In a World of Their Own - Notes


Len Breen, 2007

'In a Word of Their Own', was an installation constructed at the Hetley Road Studios, Shepherd's Bush, London W12. The installation was viewable from the 27 September to 20 October 2002.

The exhibition and installation represented Part 2 of a visual 'Discourse on Maps', their functions and meanings. Part 1 was exhibited at the same venue in 2001. [1]

1 - Exhibition Elements

The installation - in two studio rooms - comprised:

a circular wall mounted mandela (approximately 2 metres diameter and 40 cm deep), which was made up of shredded maps of world countries;

thirty 'evidence' bags containing the 'forensic evidence' of shredded city maps from around the world;

an interactive shredding event where pages from the local street directory (in this case, Greater London) were selected by visitors, then shredded by the gallery assistant using an office strip shredder, then 'authenticated' and sealed into 'forensic' evidence bags;

a black bin bag, stuffed to overflowing with more shreddings.

Also included as part of the exhibition were a poster and exhibition notes.

A formal discussion with visitors and art students was also an aspect of the installation.

2 - Element Details

A very large collection of country maps was assembled and categorized - mainly by colour. Using an office shredder these were systematically strip shredded then reassembled, in bunches grabbed from the mass of shards and stapled to the backing disc, as a large mandela, symbolically representing or alluding to, the earth. This was facilitated by a sufficient quantity of blue shreds/shards found on many country maps (Iceland being one example). This was centrally fixed on an end wall of the studio/gallery.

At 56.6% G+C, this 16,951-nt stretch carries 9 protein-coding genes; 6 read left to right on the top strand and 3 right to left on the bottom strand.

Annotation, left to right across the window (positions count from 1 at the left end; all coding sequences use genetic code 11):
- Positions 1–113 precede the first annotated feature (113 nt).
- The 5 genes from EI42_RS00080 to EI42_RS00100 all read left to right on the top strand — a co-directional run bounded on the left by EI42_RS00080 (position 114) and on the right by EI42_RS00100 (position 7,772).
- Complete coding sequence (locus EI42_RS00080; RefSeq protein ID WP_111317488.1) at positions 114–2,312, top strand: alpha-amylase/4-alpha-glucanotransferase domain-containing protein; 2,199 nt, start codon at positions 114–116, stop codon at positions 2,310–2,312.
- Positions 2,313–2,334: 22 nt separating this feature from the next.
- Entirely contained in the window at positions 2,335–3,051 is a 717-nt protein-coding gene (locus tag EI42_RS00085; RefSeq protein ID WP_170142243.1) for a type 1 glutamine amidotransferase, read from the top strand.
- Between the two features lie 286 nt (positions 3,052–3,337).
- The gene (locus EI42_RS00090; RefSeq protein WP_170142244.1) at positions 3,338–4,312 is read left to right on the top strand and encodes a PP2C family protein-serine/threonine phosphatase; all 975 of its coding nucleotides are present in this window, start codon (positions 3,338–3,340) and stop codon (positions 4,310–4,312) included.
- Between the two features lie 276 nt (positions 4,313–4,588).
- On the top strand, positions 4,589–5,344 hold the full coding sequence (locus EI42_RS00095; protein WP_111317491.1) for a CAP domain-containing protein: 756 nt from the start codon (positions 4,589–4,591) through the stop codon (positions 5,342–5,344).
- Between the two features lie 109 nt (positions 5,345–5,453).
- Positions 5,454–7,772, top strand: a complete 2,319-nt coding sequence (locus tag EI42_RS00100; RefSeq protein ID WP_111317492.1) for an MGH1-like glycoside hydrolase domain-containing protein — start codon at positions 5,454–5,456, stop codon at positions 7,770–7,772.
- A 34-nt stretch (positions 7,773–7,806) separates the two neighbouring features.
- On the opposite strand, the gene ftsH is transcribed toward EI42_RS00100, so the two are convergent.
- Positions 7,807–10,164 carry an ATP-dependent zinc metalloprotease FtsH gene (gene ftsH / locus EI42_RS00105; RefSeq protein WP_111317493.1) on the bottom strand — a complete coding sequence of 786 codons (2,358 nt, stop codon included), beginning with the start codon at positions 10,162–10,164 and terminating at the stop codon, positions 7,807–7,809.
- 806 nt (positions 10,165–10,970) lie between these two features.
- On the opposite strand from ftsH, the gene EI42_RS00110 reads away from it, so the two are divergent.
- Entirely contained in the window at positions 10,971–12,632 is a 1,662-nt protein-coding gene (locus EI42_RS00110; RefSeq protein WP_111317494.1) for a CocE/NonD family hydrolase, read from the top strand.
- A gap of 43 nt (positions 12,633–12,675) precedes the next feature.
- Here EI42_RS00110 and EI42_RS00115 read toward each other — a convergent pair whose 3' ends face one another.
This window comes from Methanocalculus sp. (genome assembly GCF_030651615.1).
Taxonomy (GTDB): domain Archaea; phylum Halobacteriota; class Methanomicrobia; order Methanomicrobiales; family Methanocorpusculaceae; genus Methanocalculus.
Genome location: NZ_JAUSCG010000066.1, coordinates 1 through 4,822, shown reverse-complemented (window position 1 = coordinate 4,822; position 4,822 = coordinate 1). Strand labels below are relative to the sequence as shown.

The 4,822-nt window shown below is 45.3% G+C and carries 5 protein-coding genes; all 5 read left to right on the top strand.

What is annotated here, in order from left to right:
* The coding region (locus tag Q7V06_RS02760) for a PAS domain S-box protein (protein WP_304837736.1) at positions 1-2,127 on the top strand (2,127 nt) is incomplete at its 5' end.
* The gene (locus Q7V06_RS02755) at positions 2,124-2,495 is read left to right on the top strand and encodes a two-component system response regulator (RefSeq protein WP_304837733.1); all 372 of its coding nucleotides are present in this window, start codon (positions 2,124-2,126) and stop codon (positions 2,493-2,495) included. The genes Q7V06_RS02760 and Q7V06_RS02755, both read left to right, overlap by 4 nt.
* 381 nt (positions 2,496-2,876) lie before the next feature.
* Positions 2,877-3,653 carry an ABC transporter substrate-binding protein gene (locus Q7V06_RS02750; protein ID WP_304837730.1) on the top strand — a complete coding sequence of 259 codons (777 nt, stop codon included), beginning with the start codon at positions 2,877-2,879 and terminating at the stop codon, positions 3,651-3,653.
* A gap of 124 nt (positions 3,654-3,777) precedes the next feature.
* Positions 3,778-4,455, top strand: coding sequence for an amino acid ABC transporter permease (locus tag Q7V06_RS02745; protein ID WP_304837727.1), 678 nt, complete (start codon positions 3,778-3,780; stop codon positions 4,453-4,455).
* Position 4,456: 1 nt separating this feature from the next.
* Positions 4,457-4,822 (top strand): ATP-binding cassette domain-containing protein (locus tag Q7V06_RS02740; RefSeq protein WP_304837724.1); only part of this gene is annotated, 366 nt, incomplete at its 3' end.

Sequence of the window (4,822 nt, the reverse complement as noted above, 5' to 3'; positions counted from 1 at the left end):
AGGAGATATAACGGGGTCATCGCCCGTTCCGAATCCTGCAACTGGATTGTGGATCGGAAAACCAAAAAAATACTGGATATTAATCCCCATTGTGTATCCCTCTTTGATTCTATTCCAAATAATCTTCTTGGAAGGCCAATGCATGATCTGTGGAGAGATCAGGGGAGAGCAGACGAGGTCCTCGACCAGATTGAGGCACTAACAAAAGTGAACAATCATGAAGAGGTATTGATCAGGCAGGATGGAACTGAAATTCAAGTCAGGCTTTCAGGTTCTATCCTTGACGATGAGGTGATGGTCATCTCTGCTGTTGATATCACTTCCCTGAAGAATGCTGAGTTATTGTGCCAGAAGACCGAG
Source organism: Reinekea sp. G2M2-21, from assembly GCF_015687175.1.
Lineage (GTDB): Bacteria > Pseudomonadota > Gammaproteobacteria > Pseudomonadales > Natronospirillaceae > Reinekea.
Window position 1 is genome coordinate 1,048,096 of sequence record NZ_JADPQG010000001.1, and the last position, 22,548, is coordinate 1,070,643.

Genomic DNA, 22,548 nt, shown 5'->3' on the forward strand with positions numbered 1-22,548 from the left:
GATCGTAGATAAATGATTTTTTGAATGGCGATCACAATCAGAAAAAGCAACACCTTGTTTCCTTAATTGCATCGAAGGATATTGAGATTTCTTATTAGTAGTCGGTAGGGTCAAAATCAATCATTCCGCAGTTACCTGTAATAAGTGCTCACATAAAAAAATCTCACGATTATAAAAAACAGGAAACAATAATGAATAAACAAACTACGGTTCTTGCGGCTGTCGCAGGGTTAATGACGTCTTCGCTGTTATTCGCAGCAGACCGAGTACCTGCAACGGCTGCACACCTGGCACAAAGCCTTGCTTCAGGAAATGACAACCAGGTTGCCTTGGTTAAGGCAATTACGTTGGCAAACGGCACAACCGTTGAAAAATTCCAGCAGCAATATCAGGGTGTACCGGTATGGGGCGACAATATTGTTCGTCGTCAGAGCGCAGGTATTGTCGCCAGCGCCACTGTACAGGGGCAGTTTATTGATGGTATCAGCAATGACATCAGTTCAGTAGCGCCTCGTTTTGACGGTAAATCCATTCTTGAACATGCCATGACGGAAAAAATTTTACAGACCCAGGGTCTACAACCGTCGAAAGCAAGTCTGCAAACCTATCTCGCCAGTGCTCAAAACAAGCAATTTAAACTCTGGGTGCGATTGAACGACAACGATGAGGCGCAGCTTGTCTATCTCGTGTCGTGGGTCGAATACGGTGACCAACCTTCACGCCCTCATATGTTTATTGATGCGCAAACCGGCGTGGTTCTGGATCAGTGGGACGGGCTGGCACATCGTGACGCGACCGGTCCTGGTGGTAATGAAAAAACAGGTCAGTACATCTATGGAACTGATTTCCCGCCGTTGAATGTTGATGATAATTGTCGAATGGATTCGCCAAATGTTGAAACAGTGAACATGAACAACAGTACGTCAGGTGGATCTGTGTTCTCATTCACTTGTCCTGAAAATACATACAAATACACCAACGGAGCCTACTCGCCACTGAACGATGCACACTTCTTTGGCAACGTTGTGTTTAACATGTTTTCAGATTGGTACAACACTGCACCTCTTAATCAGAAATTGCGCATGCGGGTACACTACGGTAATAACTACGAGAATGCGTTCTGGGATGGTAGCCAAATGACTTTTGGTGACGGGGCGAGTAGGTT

Thirty individual town and city maps were shredded, bagged and tagged in transparent pouches and displayed on adjacent walls for scrutiny.

Additionally, visitors were invited to select a page from several large 'A to Z' street maps of London, shred their selected 'territory', place it in a 'forensic' evidence pouch which was then numbered, signed by the artist and tagged and, on payment of an administration fee, retained.

A large bin bag was stuffed to overflowing with colourful map shreddings and placed at the focal end of an adjacent long exhibition space. What of shreddings? Discarded, trashed, burnt, recycled - all represented by the refuse/trash/bin bag. The quantity: overflowing,

Visitors were invited to make readings of the installation and discuss their conclusions informally with the originator.

3 - Interpretations/Definitions

'A World Of Their Own', refers to the individual's relationship to world through the symbolic representation - the map.

The installation comprises a number of approaches to the map which aim to unsettle this relationship. The viewer is challenged when maps are systematically 'dismembered' through a shredding process, requiring the spectator, the viewer, to reconsider their personal perceptions of home and location, and identity and alienation, which the map would otherwise affirm.

Identity, in this instance, is considered to be relative to nationality, residence, allegiance and occupation. It further implies security, community, personality, as well as alienation. It combines both the personal and the political.

The aim was first to establish a connecting narrative visual language, first using various printed international city maps that are shredded then packaged, to create three-dimensional, visual and tactile statements.